The saying below needs another line: That help wildlife!
This tethered eaglet was rescued by the AEF, the same people who have offered to go to Dale Hollow.
‘H’ has been keeping her eagle eye on the Fortis Exshaw Osprey Platform in Canmore, Alberta and one of the adults has arrived today. There is a new box and the couple will need to find nesting materials.
Elen is the name of the new Queen of Glaslyn. No sooner did she receive her name and she gave Aran his first egg of the 2023 season. It is difficult to move on from Mrs G. She was such a formidable character but this gal seems to have it all. Well done, Aran!
Many are keeping a close eye on Mother Goose in Decorah. The first eaglet has hatched and there were several ready to follow. I understand the leap will be either tomorrow or Wednesday depending on the last egg to hatch. There are six eggs in total.
Mother Goose is really hissing and is a highly protective mode as the eggs hatch! Father Goose has been around to check on the progress.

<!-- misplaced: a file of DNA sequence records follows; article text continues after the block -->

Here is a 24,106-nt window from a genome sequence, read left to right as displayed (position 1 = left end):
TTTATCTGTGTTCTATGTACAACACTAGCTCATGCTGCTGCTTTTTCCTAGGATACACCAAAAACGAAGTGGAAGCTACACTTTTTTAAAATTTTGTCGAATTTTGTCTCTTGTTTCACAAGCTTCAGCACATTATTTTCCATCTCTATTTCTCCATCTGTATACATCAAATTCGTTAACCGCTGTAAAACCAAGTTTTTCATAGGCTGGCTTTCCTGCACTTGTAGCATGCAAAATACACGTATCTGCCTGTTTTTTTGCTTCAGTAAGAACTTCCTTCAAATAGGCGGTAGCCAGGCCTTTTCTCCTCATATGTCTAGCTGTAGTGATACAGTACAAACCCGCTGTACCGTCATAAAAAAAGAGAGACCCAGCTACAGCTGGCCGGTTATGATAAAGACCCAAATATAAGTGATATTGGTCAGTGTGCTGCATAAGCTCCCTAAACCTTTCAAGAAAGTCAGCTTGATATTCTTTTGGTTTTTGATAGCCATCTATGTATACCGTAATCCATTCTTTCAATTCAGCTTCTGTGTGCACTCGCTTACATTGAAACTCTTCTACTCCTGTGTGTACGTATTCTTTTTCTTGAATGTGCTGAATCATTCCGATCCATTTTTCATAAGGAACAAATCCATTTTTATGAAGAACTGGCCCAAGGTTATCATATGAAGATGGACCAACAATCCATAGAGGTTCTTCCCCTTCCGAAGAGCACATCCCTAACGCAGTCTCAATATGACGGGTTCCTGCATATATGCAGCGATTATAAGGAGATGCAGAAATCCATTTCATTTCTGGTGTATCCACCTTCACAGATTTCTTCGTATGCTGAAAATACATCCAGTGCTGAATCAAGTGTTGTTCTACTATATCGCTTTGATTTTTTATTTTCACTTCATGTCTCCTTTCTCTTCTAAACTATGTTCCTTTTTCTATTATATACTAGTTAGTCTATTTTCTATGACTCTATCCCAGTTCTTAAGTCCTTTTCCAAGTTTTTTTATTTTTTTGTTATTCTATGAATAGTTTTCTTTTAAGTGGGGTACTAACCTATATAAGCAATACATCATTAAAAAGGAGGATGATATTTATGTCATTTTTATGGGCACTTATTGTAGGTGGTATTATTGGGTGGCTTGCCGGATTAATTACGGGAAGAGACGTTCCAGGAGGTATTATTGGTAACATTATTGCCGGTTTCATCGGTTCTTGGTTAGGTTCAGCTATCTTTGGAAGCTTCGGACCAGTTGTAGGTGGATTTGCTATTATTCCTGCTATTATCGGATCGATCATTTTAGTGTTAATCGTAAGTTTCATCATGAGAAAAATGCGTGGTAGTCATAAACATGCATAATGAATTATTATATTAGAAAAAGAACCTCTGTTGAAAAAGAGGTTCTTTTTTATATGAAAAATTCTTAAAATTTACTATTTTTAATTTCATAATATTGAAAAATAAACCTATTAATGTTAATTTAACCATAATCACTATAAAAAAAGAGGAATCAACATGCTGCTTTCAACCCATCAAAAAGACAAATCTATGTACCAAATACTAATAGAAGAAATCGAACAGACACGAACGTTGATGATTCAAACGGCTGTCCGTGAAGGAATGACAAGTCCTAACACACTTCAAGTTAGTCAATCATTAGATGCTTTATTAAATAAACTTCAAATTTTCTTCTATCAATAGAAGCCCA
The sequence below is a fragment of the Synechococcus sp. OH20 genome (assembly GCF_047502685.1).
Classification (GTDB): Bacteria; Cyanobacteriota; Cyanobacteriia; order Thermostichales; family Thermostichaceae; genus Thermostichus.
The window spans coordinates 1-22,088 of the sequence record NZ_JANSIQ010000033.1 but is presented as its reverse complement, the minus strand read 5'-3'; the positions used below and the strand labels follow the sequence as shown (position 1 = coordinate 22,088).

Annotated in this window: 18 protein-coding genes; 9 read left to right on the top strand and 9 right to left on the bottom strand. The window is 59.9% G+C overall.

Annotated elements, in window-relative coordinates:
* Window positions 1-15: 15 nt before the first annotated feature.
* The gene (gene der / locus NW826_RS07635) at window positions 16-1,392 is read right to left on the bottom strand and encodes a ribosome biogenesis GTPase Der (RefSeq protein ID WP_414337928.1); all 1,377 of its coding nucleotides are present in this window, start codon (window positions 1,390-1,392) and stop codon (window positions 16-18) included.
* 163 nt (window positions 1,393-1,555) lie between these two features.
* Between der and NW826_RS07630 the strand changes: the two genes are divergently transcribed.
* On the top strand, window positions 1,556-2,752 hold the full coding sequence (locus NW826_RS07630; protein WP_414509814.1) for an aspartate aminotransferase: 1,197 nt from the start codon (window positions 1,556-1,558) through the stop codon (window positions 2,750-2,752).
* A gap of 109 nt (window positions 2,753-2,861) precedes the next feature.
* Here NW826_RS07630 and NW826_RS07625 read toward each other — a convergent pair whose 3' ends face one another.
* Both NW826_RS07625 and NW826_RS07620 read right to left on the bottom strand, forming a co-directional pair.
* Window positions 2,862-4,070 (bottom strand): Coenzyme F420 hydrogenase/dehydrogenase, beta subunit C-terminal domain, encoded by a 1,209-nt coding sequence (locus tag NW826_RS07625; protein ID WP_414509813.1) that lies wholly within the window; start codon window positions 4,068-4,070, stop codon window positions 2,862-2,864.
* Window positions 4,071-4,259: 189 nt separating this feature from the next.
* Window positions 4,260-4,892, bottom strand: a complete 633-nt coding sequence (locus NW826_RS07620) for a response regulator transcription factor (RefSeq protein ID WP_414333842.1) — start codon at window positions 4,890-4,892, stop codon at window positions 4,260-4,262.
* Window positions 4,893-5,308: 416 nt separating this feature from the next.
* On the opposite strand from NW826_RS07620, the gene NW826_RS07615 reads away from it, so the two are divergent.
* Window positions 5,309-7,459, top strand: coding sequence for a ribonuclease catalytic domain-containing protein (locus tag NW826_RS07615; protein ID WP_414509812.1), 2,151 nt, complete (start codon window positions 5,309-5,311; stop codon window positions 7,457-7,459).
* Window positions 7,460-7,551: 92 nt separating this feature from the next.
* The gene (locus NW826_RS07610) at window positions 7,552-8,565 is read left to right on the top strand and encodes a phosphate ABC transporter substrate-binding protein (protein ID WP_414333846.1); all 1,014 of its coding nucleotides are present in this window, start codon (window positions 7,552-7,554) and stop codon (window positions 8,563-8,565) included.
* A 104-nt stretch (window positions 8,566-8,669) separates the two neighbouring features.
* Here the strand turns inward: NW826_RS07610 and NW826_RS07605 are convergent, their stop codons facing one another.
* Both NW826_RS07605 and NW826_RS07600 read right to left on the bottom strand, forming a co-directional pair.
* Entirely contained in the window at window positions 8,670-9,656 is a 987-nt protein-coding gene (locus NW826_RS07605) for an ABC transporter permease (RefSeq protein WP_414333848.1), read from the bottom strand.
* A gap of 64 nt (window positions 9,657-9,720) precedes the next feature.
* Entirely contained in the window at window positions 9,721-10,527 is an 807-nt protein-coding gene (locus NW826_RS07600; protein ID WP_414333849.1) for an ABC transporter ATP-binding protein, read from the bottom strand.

Father Goose down by the water ready to help when the leap is made. He has been up on the branch of the nest tree a couple of times also.
Mother Goose is going to have fun keeping them under her while they pop out from under her tail!
Oh, there is more. Mother Goose will not be able to go and forage until they take the leap. Dad is waiting down by the creek wondering what is happening. When she does not show up for her evening meal, he will know that hatch is underway. Looks like several more goslings.
As night falls, one little head is peaking out. Other shells seem to be cracking. Looks like all six little goslings could be with us by morning. It is 22:47 and ‘A’ sent me a note saying that 3 of the 6 have not hatched.
There are five hatched at 1000 Tuesday morning and Mr Gander is pacing and honking anxious for the Mrs and the kids to get down to the stream!
Good Night, Mother Goose!
Sharon Pollock gives us the hatching in a video.
In Webster, Texas, Ringo is still being fed on the nest. Dad flies in with a small fish for Ringo. Ringo flies around the nest and then lands for its meal.